Why do banks have armed security guards? In the Star Wars saga, many organizations and societies are on their own as far as protecting assets (transmittable or receivable) from space pirates or other interstellar bandits goes. The Trade Federation, which is led by a viceroy of all things, likely exists for that very purpose while securing assets of astronomical scale. This Federation is run and staffed by members of a migrant species known as Neimoidians, who are too ambitious—perhaps too greedy—to inhabit the unsavory Neimoidian homeworld or consider themselves above doing so. To that end, the Trade Federation is a sovereign nation, therefore it having a military is a given, but the moniker by which is goes is not all too different from the general style of names like "Organization of the Petroleum Exporting Countries".

No. It was another Rodian named Wald and not the same one as Greedo, who later became a bounty hunter who threatens Han Solo to pay back Jabba the Hutt. Greedo appears in a deleted scene where he has a fight with Anakin. Wald addresses Greedo by name, thus clarifying the identity of the other Rodian.

In a deleted scene, as Anakin and Qui-Gon exit Mos Espa, on the way to the Queen's ship, Qui-Gon senses he is being followed. Turning with his lightsaber ignited, he cuts down one of Darth Maul's probe droids which had been tracking him. It is here that Qui-Gon realises he may be in danger and therefore insists he and Anakin get to the ship as quickly as possible.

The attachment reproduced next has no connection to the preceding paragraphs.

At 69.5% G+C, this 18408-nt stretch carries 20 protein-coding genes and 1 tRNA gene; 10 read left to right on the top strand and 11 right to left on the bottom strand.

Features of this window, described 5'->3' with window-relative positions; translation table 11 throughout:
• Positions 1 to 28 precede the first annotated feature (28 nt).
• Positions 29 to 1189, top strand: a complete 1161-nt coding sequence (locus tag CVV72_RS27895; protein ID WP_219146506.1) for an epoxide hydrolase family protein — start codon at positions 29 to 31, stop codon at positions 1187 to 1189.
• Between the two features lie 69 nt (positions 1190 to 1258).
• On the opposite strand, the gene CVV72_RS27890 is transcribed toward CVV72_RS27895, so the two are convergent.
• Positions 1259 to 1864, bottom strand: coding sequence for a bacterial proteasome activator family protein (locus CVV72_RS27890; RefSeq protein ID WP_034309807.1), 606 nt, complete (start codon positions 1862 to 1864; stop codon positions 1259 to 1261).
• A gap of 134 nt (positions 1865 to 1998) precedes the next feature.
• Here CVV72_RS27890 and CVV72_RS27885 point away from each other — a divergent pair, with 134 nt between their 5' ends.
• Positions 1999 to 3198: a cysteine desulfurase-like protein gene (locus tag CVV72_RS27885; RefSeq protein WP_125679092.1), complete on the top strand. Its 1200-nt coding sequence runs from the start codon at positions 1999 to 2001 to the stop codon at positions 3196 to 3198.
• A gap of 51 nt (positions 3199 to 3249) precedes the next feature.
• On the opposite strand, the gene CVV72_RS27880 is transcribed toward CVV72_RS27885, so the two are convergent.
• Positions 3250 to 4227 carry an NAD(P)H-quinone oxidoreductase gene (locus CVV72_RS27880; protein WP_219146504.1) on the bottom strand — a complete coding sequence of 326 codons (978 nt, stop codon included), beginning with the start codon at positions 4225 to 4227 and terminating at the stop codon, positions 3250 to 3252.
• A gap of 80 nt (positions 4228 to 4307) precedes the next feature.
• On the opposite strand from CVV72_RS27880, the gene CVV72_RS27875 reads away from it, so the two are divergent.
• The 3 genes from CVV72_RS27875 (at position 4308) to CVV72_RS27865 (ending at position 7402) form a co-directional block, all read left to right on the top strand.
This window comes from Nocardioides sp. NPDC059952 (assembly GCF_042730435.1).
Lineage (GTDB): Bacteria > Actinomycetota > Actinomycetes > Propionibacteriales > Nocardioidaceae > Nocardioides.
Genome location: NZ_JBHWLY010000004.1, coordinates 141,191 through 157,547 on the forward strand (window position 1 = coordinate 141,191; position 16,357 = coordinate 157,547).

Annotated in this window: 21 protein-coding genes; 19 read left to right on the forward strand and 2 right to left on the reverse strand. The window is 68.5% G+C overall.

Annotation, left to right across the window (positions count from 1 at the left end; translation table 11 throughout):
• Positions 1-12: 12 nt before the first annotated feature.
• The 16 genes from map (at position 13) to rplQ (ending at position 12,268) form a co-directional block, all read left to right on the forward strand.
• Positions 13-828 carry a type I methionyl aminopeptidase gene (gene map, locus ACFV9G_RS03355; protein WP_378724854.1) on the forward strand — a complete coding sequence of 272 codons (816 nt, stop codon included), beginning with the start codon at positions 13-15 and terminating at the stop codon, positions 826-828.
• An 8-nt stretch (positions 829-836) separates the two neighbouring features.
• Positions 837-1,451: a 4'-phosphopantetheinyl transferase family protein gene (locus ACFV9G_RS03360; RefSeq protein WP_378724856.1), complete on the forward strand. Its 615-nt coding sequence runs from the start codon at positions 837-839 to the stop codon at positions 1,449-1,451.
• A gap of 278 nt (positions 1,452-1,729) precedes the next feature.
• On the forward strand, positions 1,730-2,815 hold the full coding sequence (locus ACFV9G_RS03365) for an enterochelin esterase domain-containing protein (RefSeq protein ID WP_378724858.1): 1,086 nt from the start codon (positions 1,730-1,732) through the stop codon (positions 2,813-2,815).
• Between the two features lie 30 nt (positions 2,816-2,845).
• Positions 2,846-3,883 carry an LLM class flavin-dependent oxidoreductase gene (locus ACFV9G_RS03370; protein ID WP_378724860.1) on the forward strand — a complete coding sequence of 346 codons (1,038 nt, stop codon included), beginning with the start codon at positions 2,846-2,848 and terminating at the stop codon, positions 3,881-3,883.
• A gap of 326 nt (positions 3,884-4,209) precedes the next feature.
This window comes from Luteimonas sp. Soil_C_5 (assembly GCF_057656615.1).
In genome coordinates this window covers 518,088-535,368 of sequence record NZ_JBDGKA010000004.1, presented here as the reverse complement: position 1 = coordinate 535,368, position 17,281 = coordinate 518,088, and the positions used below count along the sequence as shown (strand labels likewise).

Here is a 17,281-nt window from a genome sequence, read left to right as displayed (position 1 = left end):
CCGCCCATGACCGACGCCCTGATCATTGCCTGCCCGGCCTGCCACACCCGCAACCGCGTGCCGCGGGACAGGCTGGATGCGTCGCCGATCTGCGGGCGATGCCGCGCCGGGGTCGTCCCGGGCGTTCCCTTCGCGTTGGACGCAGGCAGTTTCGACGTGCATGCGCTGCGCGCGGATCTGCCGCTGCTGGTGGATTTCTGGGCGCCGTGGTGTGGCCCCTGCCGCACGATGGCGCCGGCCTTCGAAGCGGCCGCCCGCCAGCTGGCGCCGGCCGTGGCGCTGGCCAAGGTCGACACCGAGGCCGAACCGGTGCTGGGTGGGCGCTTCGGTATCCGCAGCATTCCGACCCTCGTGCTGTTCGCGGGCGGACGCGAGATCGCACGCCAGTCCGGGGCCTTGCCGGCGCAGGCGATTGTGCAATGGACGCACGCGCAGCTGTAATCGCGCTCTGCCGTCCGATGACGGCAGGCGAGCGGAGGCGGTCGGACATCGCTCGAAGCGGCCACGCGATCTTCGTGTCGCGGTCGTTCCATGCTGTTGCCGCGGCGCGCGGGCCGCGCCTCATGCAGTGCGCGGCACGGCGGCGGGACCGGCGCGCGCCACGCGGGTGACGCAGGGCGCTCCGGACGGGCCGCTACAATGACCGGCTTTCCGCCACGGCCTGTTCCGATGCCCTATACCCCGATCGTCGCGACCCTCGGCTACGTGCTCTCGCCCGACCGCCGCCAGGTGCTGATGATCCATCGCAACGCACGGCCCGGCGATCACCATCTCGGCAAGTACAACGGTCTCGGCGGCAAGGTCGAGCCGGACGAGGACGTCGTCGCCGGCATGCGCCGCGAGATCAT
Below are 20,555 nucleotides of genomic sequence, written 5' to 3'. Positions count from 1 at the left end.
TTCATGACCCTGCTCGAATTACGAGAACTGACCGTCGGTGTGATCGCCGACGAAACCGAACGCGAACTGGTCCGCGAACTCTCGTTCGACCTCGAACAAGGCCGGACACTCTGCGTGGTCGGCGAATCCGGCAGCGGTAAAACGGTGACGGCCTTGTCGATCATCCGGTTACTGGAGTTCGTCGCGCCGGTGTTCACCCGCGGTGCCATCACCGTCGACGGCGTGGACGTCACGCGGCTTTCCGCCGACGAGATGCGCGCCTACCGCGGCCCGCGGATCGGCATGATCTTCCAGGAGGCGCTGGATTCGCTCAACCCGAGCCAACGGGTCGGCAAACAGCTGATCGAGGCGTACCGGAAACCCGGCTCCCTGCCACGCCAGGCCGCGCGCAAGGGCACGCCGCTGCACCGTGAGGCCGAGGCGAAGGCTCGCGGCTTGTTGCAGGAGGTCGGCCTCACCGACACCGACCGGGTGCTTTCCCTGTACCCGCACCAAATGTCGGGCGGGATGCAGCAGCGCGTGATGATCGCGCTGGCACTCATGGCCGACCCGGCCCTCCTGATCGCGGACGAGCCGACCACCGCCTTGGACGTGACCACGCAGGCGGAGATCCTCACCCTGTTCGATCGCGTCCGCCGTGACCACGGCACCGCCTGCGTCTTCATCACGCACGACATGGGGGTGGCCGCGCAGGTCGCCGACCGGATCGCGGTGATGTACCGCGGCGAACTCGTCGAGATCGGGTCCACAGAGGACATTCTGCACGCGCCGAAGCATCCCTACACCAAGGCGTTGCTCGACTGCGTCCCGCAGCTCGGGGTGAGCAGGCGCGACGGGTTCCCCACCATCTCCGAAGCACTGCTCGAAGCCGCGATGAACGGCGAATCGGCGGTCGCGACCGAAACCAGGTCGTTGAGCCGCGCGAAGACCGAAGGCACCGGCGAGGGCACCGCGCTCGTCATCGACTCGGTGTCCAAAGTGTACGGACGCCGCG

Simply by receiving the transmission from Naboo, the recipient's location is revealed. Most likely the location is identified when the signal is acknowledged as having been received on Tatooine, and this confirmation (along with location) is sent back to Naboo. The location would then have been passed on to Darth Maul. Another possibility is that the hyperdrive engine of the Queen's ship leaves some kind of unique particle or chemical trail that can be tracked. As the Trade Federation has blocked all other transport to and from Naboo, this trail should not be hard to follow. This is a less likely option, though, because if chemically tracking a ship was possible, then the Galactic Empire could have easily found the Millennium Falcon in The Empire Strikes Back, by following its trail after it vanished from sight. However, it is feasible that: because the hyperdrive was damaged and leaking, it was the leak that was traced, whereas the Falcon's hyperdrive was not leaking but rather inoperable. Also, Qui-gon contacted the Jedi council. It is quite possible that Senator Palpatine has spies in the Jedi temple or is monitoring the communications to and from the temple. He is, after all, a Sith and wants to keep his presence unknown to the Jedi. Spying on them makes sense, as he would want to know if they are aware of him before he is ready to strike.

Without a doubt, her choice not to is strikingly dissimilar from what we would expect in the legal proceedings of democracies in our world, but there may be an explanation for it other than that she had not thought things through. Since Supreme Chancellor Valorum covertly dispatched Qui-Gon and Obi-Wan to begin with, as a measure of addressing the blockade of Naboo by the Trade Federation, it stands to reason that he would not allow them to testify, especially if for some reason he had lacked the legitimate grounds to have covertly commissioned their mission in the first place. Thus, in a way, he was done in by his own corruption or alternately his own foolishness, albeit in political and legal system that was wrought with chronic faults. There is no way to know how the Senate would have responded had she made a mere mention of the Jedi who helped her escape the blockade, regardless of what Valorum, Palpatine or the Jedi asked of her.